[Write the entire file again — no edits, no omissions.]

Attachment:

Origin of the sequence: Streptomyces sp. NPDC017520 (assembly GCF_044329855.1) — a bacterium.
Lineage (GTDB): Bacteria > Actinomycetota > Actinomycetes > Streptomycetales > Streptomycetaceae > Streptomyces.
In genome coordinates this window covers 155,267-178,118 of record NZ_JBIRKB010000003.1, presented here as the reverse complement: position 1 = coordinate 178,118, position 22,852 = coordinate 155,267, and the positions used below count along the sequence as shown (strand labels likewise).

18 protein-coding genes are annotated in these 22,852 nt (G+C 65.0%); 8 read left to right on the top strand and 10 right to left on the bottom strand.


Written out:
Origin of the sequence: Streptomyces sp. NPDC017520 (assembly GCF_044329855.1) — a bacterium.
Lineage (GTDB): Bacteria > Actinomycetota > Actinomycetes > Streptomycetales > Streptomycetaceae > Streptomyces.
In genome coordinates this window covers 155,267-178,118 of record NZ_JBIRKB010000003.1, presented here as the reverse complement: position 1 = coordinate 178,118, position 22,852 = coordinate 155,267, and the positions used below count along the sequence as shown (strand labels likewise).

18 protein-coding genes are annotated in these 22,852 nt (G+C 65.0%); 8 read left to right on the top strand and 10 right to left on the bottom strand.